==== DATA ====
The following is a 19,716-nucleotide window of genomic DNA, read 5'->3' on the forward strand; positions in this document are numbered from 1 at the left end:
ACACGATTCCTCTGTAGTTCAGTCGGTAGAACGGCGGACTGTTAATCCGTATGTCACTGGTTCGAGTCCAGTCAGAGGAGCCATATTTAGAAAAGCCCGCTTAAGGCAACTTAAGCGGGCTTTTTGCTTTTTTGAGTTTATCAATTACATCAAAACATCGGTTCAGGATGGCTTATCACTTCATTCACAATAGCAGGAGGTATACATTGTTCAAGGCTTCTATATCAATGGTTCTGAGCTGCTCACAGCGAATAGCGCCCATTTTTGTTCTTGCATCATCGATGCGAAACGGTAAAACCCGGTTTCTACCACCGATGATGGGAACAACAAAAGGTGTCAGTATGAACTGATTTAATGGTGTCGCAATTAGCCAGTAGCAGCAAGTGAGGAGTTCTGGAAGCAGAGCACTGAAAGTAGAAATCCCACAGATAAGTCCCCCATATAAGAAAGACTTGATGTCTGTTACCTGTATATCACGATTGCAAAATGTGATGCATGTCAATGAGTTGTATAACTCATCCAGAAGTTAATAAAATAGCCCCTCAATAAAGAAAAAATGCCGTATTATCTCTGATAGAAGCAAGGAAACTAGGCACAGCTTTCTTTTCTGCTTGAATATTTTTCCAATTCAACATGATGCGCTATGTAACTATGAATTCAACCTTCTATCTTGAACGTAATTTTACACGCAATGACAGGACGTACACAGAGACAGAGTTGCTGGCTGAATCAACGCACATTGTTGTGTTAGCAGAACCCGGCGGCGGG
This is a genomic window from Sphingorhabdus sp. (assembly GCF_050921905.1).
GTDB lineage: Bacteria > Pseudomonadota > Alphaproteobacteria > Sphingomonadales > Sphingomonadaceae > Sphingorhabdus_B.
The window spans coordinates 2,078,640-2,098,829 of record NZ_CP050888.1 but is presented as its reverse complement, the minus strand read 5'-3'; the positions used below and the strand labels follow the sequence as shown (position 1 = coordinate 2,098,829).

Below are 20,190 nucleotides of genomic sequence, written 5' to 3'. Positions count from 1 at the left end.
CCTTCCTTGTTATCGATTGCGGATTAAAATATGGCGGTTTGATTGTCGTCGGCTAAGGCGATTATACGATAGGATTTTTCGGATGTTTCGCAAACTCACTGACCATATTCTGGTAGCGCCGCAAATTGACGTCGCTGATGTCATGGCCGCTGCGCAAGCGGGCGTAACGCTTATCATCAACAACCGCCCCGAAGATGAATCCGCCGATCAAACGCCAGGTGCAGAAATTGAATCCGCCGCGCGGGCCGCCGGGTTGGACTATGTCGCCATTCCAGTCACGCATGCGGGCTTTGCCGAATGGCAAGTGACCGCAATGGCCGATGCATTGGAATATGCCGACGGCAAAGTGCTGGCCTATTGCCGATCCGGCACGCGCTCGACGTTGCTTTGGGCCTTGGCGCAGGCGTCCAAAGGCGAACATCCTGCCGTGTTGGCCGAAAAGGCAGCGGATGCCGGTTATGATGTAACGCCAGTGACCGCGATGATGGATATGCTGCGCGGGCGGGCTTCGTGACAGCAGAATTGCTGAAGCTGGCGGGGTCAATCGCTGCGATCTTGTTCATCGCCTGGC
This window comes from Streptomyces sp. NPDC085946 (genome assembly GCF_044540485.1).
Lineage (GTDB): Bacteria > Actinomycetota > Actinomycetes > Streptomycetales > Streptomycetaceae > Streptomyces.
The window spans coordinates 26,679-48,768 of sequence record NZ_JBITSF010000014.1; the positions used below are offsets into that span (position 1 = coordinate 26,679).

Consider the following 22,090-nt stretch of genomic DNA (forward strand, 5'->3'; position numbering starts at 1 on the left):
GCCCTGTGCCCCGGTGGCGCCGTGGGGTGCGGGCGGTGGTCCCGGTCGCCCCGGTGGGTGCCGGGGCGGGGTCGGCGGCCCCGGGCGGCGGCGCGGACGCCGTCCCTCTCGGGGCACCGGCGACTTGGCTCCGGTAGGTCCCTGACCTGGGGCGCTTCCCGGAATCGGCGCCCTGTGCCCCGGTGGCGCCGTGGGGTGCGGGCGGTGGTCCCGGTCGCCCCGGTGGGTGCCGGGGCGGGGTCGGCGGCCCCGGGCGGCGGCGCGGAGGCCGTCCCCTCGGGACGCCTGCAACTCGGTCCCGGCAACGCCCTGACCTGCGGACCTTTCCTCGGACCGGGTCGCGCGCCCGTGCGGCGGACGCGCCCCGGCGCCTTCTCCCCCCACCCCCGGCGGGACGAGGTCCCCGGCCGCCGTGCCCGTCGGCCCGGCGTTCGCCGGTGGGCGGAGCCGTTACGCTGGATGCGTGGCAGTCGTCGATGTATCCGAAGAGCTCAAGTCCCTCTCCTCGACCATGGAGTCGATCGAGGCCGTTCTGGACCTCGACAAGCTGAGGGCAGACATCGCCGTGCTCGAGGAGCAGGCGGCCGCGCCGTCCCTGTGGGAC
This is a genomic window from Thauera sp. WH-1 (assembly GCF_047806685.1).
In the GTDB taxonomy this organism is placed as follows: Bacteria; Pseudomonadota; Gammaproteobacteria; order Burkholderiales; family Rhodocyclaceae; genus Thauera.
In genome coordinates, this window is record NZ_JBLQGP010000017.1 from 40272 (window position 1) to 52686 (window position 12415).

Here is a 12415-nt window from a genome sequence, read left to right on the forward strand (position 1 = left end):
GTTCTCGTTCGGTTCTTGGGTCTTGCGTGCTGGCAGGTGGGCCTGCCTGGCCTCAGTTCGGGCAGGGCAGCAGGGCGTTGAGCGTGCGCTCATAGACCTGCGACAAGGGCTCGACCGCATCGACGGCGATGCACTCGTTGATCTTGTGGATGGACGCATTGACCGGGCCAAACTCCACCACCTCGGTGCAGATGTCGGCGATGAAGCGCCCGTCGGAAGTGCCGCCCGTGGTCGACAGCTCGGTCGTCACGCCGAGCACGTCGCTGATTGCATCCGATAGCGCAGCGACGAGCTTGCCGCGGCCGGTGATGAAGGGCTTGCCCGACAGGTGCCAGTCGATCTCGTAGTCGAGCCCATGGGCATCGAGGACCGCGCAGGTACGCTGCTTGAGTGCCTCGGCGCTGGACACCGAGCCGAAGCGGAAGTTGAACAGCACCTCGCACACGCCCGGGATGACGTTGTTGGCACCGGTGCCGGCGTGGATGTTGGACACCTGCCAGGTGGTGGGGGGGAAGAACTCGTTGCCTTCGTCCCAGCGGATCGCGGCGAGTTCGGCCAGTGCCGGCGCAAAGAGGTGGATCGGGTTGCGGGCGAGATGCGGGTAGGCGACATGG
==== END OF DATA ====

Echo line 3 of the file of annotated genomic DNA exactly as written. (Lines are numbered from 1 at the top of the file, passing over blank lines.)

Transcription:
This is a genomic window from Sphingorhabdus sp. (assembly GCF_050921905.1).